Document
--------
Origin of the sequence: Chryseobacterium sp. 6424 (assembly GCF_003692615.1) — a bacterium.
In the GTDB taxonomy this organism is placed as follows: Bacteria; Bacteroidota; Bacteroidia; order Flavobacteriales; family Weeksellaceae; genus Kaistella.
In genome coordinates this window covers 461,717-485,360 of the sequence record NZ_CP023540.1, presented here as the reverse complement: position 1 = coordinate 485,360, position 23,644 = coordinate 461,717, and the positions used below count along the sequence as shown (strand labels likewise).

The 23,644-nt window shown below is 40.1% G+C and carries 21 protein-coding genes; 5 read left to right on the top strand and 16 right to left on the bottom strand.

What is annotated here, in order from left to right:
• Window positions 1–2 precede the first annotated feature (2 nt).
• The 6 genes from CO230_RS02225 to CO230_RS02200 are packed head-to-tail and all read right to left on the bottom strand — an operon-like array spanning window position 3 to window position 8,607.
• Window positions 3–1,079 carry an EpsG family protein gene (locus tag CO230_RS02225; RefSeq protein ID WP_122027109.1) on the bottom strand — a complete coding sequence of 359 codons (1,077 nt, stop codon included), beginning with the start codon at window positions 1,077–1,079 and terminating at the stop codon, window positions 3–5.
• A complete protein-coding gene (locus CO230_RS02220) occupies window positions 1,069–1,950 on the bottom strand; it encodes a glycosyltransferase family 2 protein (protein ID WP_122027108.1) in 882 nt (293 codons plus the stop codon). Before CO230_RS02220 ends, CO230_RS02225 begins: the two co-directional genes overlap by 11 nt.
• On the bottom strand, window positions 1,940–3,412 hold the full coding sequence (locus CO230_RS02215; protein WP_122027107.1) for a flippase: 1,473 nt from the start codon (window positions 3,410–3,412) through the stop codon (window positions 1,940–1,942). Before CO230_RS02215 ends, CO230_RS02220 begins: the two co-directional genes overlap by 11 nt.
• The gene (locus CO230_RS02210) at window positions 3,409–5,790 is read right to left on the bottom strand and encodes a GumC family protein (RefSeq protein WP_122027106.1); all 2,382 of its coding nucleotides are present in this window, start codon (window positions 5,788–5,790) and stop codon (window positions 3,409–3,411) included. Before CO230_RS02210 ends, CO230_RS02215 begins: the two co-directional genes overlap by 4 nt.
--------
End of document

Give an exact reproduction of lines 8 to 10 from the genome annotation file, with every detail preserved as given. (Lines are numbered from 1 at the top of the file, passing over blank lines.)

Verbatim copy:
• Window positions 3–1,079 carry an EpsG family protein gene (locus tag CO230_RS02225; RefSeq protein ID WP_122027109.1) on the bottom strand — a complete coding sequence of 359 codons (1,077 nt, stop codon included), beginning with the start codon at window positions 1,077–1,079 and terminating at the stop codon, window positions 3–5.
• A complete protein-coding gene (locus CO230_RS02220) occupies window positions 1,069–1,950 on the bottom strand; it encodes a glycosyltransferase family 2 protein (protein ID WP_122027108.1) in 882 nt (293 codons plus the stop codon). Before CO230_RS02220 ends, CO230_RS02225 begins: the two co-directional genes overlap by 11 nt.
• On the bottom strand, window positions 1,940–3,412 hold the full coding sequence (locus CO230_RS02215; protein WP_122027107.1) for a flippase: 1,473 nt from the start codon (window positions 3,410–3,412) through the stop codon (window positions 1,940–1,942). Before CO230_RS02215 ends, CO230_RS02220 begins: the two co-directional genes overlap by 11 nt.